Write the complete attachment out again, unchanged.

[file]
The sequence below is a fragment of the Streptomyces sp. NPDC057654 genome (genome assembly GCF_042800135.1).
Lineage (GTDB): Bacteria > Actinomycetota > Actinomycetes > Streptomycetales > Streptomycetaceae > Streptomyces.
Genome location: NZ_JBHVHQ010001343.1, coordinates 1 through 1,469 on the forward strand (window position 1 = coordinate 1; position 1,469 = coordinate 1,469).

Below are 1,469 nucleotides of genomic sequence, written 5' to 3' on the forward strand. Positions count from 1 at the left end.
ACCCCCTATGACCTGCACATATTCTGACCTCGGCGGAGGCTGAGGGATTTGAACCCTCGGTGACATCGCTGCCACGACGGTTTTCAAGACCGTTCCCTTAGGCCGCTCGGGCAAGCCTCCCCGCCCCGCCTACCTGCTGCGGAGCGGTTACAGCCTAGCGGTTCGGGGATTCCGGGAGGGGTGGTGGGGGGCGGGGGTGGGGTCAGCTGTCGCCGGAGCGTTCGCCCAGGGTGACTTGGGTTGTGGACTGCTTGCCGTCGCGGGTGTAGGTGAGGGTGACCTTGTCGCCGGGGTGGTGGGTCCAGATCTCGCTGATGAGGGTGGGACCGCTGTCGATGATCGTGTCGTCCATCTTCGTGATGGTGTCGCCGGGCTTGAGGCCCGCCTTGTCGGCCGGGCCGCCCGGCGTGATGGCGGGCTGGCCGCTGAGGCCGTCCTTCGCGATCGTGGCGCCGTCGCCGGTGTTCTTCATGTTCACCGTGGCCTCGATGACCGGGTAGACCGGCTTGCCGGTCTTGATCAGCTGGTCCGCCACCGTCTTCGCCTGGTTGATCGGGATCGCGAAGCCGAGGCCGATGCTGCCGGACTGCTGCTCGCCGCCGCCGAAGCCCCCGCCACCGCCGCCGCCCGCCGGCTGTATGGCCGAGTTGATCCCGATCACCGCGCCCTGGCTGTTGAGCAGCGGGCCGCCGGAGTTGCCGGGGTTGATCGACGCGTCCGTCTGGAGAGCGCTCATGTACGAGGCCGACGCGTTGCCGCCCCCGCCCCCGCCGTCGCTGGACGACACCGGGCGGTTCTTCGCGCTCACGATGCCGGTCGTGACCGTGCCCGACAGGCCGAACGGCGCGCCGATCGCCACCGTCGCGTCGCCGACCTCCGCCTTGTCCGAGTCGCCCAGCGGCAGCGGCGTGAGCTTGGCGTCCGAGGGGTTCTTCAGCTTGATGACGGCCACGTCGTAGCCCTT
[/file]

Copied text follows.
The sequence below is a fragment of the Streptomyces sp. NPDC057654 genome (genome assembly GCF_042800135.1).
Lineage (GTDB): Bacteria > Actinomycetota > Actinomycetes > Streptomycetales > Streptomycetaceae > Streptomyces.
Genome location: NZ_JBHVHQ010001343.1, coordinates 1 through 1,469 on the forward strand (window position 1 = coordinate 1; position 1,469 = coordinate 1,469).

Below are 1,469 nucleotides of genomic sequence, written 5' to 3' on the forward strand. Positions count from 1 at the left end.
ACCCCCTATGACCTGCACATATTCTGACCTCGGCGGAGGCTGAGGGATTTGAACCCTCGGTGACATCGCTGCCACGACGGTTTTCAAGACCGTTCCCTTAGGCCGCTCGGGCAAGCCTCCCCGCCCCGCCTACCTGCTGCGGAGCGGTTACAGCCTAGCGGTTCGGGGATTCCGGGAGGGGTGGTGGGGGGCGGGGGTGGGGTCAGCTGTCGCCGGAGCGTTCGCCCAGGGTGACTTGGGTTGTGGACTGCTTGCCGTCGCGGGTGTAGGTGAGGGTGACCTTGTCGCCGGGGTGGTGGGTCCAGATCTCGCTGATGAGGGTGGGACCGCTGTCGATGATCGTGTCGTCCATCTTCGTGATGGTGTCGCCGGGCTTGAGGCCCGCCTTGTCGGCCGGGCCGCCCGGCGTGATGGCGGGCTGGCCGCTGAGGCCGTCCTTCGCGATCGTGGCGCCGTCGCCGGTGTTCTTCATGTTCACCGTGGCCTCGATGACCGGGTAGACCGGCTTGCCGGTCTTGATCAGCTGGTCCGCCACCGTCTTCGCCTGGTTGATCGGGATCGCGAAGCCGAGGCCGATGCTGCCGGACTGCTGCTCGCCGCCGCCGAAGCCCCCGCCACCGCCGCCGCCCGCCGGCTGTATGGCCGAGTTGATCCCGATCACCGCGCCCTGGCTGTTGAGCAGCGGGCCGCCGGAGTTGCCGGGGTTGATCGACGCGTCCGTCTGGAGAGCGCTCATGTACGAGGCCGACGCGTTGCCGCCCCCGCCCCCGCCGTCGCTGGACGACACCGGGCGGTTCTTCGCGCTCACGATGCCGGTCGTGACCGTGCCCGACAGGCCGAACGGCGCGCCGATCGCCACCGTCGCGTCGCCGACCTCCGCCTTGTCCGAGTCGCCCAGCGGCAGCGGCGTGAGCTTGGCGTCCGAGGGGTTCTTCAGCTTGATGACGGCCACGTCGTAGCCCTT